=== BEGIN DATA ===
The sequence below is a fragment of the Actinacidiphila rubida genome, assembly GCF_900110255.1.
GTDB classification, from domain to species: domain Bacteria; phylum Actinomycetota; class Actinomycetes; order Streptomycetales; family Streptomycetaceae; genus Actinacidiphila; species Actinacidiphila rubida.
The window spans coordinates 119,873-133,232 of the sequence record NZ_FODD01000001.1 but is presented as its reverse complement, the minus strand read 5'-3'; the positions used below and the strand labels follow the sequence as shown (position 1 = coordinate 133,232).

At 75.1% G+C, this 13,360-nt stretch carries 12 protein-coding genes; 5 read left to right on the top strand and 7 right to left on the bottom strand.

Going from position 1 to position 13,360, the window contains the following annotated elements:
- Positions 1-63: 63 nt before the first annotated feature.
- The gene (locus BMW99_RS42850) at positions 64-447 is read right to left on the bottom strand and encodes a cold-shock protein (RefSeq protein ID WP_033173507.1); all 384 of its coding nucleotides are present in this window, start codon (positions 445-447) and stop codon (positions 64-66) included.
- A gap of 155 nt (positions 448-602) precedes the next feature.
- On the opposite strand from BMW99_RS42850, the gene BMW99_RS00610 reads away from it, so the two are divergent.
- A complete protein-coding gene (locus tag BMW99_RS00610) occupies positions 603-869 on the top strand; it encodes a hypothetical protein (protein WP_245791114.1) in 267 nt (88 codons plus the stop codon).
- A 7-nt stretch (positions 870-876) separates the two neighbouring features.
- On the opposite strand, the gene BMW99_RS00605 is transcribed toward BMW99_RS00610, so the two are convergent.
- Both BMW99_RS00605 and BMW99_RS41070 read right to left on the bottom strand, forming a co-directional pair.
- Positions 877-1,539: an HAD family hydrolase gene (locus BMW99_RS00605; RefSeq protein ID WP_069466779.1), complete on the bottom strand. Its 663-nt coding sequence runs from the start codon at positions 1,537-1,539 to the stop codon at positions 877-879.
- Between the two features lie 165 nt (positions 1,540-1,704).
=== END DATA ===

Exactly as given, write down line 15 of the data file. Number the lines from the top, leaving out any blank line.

- Between the two features lie 165 nt (positions 1,540-1,704).